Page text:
“Which silver car is it?” Tony Kibonge shouted as I tagged a car and he raced by.
This race to the silver car was a rematch on another race I had won one cold morning in Stuart Lake, when we had raced through the water up to my chest and Tony’s neck.
While I had won both races, the truth of the matter is that Tony, who is 13, is a much faster runner than I am. In fact, I think that Tony might be one of the fastest 13-year-olds in the country.
However, in both races against Tony, I made sure I had distinct advantages. I really had no intention of losing, although in both races it was a real possibility.
Are you intent on winning with your business? Do you have a strategy or are you going up against quicker, faster, better competition and just hoping you’re going to win, without really even a hope?
So often we go against competition that’s so stiff that our goal is just to keep our heads above the water and pay the bills.
So why don’t we change the game?
When I raced against Tony and his class the first time in a lake full of water, I knew I had a clear advantage. I knew that I weighed 100 pounds more and was a good eight inches taller than Tony, and this would help me as I moved against the water in the lake to the finish line. In business, we often think we have to run the race that our competitor has already established an advantage in. I knew that if I was to race Tony in the 100, 200 or 400 metres that he so loves to run, I would be left in the dust. So I don’t race those races.
In business, we also need to make certain the odds are in our favour. We need to think about what we’re better at than our competition. If our competition is really good at customer service, perhaps we had better focus on speed. If our competition has better prices, then we better focus in an area where we can add value and price is less of an issue. To distinguish ourselves, we need to really be different and find customers who are willing to pay for that difference.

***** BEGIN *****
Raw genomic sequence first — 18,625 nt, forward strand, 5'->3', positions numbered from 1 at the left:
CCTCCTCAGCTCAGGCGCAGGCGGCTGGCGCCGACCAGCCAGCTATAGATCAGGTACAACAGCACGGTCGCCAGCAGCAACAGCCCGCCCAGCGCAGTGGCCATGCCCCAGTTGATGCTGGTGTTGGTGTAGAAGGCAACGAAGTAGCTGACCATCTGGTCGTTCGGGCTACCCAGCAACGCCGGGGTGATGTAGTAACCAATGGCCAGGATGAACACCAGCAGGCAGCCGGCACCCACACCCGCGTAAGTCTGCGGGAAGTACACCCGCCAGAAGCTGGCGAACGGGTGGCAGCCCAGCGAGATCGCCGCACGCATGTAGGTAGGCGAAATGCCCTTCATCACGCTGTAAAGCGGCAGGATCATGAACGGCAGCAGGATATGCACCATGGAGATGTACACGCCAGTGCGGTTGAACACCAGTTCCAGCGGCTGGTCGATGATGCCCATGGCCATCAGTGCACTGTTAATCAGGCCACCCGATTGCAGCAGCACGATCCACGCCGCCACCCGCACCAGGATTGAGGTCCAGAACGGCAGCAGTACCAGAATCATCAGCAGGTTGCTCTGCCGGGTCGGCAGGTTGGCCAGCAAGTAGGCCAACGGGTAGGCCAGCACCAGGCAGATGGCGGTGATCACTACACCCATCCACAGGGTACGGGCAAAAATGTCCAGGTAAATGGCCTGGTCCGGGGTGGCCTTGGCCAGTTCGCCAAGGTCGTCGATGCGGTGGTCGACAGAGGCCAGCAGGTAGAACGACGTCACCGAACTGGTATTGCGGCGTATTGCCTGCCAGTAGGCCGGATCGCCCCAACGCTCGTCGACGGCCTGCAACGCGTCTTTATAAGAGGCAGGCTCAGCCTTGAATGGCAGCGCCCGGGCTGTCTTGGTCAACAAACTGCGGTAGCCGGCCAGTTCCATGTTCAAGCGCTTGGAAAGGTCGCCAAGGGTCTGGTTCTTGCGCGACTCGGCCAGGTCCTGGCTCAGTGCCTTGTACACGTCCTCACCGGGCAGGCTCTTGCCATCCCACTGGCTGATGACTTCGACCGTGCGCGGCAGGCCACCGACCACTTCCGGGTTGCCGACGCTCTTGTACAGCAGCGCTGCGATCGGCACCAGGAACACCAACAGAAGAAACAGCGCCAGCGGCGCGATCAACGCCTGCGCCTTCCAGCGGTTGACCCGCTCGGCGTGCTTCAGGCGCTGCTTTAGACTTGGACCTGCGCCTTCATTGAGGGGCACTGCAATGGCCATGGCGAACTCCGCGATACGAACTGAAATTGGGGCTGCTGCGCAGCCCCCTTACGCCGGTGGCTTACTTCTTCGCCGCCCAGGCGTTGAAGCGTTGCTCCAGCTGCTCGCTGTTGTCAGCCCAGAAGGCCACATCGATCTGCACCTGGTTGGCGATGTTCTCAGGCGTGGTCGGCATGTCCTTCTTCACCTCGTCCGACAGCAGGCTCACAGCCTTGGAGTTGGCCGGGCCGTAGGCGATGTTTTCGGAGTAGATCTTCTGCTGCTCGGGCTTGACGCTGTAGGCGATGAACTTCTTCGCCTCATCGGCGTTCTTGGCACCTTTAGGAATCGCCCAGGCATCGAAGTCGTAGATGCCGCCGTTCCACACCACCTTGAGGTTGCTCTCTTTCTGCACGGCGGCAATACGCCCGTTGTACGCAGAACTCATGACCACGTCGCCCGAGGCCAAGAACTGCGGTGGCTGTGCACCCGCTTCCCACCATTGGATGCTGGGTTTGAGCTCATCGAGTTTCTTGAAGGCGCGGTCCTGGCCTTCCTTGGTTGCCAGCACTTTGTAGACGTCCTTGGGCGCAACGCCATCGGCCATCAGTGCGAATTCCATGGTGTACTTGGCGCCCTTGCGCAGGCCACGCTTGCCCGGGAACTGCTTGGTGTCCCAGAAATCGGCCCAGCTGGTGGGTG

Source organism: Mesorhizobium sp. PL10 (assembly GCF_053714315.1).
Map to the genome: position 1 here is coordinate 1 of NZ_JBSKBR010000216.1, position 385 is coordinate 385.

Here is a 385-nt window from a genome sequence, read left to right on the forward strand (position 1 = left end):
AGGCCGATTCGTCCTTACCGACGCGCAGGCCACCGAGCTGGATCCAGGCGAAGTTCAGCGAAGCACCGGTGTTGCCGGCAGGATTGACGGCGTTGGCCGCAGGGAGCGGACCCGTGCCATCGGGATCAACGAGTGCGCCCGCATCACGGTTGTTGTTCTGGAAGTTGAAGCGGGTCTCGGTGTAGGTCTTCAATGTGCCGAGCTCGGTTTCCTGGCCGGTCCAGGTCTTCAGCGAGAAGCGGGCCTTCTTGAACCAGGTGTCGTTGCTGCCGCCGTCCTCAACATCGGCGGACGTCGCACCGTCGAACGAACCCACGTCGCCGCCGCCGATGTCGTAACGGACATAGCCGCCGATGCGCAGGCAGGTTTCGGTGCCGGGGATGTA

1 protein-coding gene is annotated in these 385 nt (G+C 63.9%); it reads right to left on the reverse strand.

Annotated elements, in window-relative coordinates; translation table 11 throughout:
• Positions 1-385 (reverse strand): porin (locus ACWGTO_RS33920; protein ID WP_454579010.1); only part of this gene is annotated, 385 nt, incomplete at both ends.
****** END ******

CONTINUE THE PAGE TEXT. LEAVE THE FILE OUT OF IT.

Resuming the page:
And what does winning mean? In every race, there’s a finish line and a goal that we’re striving for. However, most small businesses don’t have real goals. We’re just plodding along hoping that our business is going to grow without having any real plans, any targets for sales or marketing, profit or any other measurable outcome.
If you’d like to double your business in three to five years, you need to grow at 20 per cent a year. So how do we do that?
Establish a goal and write it down. Put up that goal where you’ll be reminded of it often and everyone on your team can see it. For example: “Sales target – by 2020, we will have $3 million in sales.”
Pick a strategy to achieve your goal. It might take time to work this out with your team but if you want to get people on board, you might want to include them in picking the best strategy.
If you have a really small company, it might mean you need to set time aside to put some thought into how your business will achieve the goal. What markets are you going after? In what area will you have a distinct advantage over your competition? Do you need to change your pricing model or your marketing strategies?
Lay out some tactics to achieve the strategy. These might be things like:
- We’re going to research the X market.
- I’m going to spend 50 per cent of my time each week finding work for my team and 50 per cent doing the work.
- We’re only going to go after contracts that we have a good chance of winning.
- Show our customers how much we appreciate them.
- We will concentrate on doing exclusive work not done by others, which our customers will gladly pay for.
Measure your progress. Once you’ve started working towards your goals by implementing your strategies and tactics, you need to measure the progress and celebrate the wins.
In business, we need to play to our advantages. Just as I tried to beat Tony by setting the parameters of a race that I could win, you need to do the same thing with your business. Focus only on areas where you have an advantage. Know where the finish line is, and celebrate each and every accomplishment.
Make your business a winner!
Troy Media columnist David Fuller, MBA, is a certified professional business coach and author who helps business leaders ensure that their companies are successful. David is author of the book Profit Yourself Healthy.
The views, opinions and positions expressed by columnists and contributors are the author’s alone. They do not inherently or expressly reflect the views, opinions and/or positions of our publication.